Honda South Africa hosted a track day on the Women’s Day public holiday that has just past, to allow their current and potential owners the chance to sample some of their models in a safe and controlled environment. ZA Bikers went along to join in the fun. The event was well attended and saw riders of all persuasions riding clockwise around the circuit. After completing the formalities Simon and I took to the track. Simon hopped on a handsome white NC 750 X whilst I jumped at the opportunity to ride an Africa Twin Adventure Sport, resplendent in HRC colours.
A racetrack is not the natural habitat of this particular beast with it’s 250mm of suspension travel, yet I was very pleasantly surprised by its general poise and composure, even when pushed hard. The motor feels a bit more snappy than the standard Africa Twin and is silky smooth at all engine speeds. On a couple of occasions, I found it bouncing off the soft action rev limiter as the motor never hints at being stressed or strained. I returned to the pits very pleasantly surprised by the competence of the overall package. I would love to put this bike through its paces in its natural application. I suspect that it would be very easy to live with day-to-day. The particular bike I rode was equipped with an optional quick shifter which worked well too.
Simon had similar words of praise for his NC. It performed way better around Redstar than any “Super Commuter” should, showing that it is definitely not a one-trick pony. Stable and comfy, with torque from out of the basement, it is really fun to ride. Commuting and touring are the real forte’ of the NC though.
In a quick second session, I got to take the SP version of the mercurial Fireblade out for a trundle around the track. In the fervent belief that a happy wife contributes to a happy life, and also to allay my guilt caused by my multiple motorcycle ownership, I bought Irene a Porsche Boxster S a while ago. On the pretence that “it needs a good run on the open road”, I hijacked her car to drive out to Redstar.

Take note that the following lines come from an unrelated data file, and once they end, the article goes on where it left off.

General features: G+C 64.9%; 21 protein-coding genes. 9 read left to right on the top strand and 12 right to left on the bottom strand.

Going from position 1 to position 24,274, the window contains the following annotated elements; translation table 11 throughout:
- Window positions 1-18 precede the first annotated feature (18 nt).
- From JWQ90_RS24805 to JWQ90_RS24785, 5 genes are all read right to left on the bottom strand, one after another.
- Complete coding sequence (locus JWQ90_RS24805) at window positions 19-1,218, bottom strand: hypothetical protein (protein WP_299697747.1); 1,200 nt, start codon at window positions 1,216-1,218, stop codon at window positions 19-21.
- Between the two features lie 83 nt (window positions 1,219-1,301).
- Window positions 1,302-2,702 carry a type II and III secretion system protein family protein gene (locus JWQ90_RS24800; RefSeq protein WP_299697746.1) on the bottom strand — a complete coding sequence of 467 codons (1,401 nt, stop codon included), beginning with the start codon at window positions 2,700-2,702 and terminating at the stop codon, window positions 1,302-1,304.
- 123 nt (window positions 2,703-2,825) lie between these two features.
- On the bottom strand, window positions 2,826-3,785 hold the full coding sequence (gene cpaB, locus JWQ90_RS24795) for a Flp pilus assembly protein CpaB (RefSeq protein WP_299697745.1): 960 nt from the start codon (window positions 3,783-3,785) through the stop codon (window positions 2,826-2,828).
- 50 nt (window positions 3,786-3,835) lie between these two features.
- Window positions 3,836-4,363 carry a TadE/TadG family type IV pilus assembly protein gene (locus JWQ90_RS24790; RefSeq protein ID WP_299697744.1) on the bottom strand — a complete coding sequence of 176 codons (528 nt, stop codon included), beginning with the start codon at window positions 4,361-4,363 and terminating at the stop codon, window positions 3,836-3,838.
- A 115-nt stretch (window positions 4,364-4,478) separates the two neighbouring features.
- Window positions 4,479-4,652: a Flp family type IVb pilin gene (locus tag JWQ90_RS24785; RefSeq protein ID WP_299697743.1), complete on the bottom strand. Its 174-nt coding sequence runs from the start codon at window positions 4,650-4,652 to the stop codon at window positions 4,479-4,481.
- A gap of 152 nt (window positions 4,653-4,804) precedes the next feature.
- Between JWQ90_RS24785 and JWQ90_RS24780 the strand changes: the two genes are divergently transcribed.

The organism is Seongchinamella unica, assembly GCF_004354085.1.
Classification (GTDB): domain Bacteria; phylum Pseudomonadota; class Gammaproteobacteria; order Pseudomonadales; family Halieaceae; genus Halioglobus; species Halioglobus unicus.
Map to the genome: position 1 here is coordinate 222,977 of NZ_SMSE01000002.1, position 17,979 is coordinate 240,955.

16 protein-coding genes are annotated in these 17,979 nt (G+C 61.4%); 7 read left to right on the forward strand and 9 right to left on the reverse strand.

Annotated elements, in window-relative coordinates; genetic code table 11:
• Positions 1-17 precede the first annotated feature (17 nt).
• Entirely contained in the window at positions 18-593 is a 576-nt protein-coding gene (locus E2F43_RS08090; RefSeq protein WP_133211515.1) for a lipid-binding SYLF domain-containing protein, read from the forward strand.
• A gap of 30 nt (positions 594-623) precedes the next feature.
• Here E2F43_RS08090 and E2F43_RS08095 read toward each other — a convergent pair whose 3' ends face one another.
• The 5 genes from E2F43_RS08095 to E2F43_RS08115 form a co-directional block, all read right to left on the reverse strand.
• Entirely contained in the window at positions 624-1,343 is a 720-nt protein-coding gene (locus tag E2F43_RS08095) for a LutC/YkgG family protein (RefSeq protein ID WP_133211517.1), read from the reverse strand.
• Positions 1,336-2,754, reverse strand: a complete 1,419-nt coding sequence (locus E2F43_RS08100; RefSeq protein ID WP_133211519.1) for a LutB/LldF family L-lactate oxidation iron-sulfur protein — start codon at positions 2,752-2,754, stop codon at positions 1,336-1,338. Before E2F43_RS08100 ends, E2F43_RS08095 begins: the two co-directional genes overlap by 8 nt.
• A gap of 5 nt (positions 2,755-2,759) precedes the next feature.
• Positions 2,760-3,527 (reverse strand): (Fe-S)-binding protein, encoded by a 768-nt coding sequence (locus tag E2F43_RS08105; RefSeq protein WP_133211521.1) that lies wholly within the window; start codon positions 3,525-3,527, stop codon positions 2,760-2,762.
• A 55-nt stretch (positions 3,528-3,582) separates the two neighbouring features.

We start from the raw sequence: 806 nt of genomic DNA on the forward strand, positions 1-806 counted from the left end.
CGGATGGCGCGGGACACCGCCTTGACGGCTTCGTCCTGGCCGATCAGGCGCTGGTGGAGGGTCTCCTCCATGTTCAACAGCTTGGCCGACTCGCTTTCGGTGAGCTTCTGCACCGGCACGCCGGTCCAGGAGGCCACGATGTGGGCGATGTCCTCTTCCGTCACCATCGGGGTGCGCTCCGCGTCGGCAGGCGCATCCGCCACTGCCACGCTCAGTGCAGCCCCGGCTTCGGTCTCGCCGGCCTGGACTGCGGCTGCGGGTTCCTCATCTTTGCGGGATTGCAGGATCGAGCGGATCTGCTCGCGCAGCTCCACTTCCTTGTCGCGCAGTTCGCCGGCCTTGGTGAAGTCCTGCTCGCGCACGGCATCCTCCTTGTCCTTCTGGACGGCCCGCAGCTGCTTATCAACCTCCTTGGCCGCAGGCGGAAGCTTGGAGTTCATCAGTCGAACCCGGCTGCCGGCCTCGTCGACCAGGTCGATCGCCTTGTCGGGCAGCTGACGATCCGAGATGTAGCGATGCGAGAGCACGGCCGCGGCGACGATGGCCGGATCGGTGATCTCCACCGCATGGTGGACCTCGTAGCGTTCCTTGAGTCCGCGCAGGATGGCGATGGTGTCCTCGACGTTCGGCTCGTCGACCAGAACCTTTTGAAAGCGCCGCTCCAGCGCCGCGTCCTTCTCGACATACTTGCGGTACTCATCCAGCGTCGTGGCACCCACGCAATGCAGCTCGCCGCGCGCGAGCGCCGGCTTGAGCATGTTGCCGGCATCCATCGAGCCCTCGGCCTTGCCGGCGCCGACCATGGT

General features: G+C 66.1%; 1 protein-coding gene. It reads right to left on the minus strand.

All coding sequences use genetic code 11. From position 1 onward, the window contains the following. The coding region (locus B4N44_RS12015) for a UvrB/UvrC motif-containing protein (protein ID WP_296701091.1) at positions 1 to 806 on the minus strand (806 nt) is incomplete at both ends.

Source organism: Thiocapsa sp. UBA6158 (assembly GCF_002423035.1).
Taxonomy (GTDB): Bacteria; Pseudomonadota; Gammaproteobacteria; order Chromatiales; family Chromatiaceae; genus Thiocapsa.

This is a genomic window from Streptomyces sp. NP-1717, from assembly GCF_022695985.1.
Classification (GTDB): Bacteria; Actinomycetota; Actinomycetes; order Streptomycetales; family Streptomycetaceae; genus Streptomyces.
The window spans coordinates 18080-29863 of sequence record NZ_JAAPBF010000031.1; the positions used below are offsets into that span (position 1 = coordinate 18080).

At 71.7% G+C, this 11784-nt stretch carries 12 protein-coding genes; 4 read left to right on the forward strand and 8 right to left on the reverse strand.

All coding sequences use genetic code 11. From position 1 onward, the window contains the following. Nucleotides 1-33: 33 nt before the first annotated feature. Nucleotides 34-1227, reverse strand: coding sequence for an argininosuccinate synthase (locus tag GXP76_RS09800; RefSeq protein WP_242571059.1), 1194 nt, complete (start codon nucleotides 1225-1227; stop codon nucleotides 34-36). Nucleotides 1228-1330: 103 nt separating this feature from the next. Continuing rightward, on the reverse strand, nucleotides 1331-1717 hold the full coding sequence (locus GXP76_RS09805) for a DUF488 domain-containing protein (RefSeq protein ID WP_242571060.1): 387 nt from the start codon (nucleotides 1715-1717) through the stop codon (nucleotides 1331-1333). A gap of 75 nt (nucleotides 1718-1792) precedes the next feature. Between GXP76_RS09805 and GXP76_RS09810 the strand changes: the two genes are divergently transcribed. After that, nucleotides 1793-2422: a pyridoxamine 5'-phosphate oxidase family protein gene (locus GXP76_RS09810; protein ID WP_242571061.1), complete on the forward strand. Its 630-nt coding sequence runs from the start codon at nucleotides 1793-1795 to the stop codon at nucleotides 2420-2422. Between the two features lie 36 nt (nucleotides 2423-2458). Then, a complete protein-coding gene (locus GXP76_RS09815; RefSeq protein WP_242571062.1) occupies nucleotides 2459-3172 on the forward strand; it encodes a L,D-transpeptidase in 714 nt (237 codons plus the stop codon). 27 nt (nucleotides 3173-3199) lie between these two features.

Those who know me well will tell you that I am a bike guy through and through, yet driving the Boxster is special. Porsche’s legendary engineering prowess shines through in how the Boxster acquits itself on the road. You are probably wondering why the hell I have gone off at this tangent? Well, here’s why. Like the Boxster, Honda’s Fireblade has evolved over the years into an incredibly accomplished marvel of sports engineering. In SP guise it is incredibly rewarding to ride fast. Beautiful to look at in it’s red, white and blue livery, complete with gold magnesium wheels, the ‘Blade is tiny. Just look at the shots that Bjorn took. Granted, I am tall but the SP looks like a small 600, let alone a litre bike.
I am the first to concede that I no longer have the ability, or inclination, for that matter, to ride the current crop of superbikes to their full potential. This is largely because their stratospheric performance has put them beyond the abilities of all but the most talented of riders. For the vast majority of riders, the ‘Blade is all, and more, than they would ever want or need. It is incredible to ride fast. Rock-solid and stable on its Ohlins suspension, it turns with accuracy and poise that few can match.
The motor is smooth and powerful with a torquey midrange that gives strong drive out of the slower corners. The front-wheel skims the track as you blast down the straight, with the front so light that gear changes initiate a twitch of the bars. Climb on the brakes and you can literally howl the front wheel you have so much feel. I could own one of these just to ride on the right road on the odd occasion. In between rides I would park it in my lounge on a pedestal and just perve over its perfect lines. For me, it is all that I would ever want in a sports motorcycle.
What about Honda South Africa? As a lifelong fan of Big Red, I have been critical of their apparent lack of passion and direction in this country in recent years. Since Riaan Fourie has joined the fold at Honda, it is as if there is, new energy and positive vibes epitomised by what we witnessed at Redstar. There was a dark blue Honda Civic Type R on display next to a magnificent red Goldwing, reminding all and sundry what this company is capable of.
I wish them great success. The world needs the likes of Honda and the other Japanese giants to keep motorcycling’s flag flying high!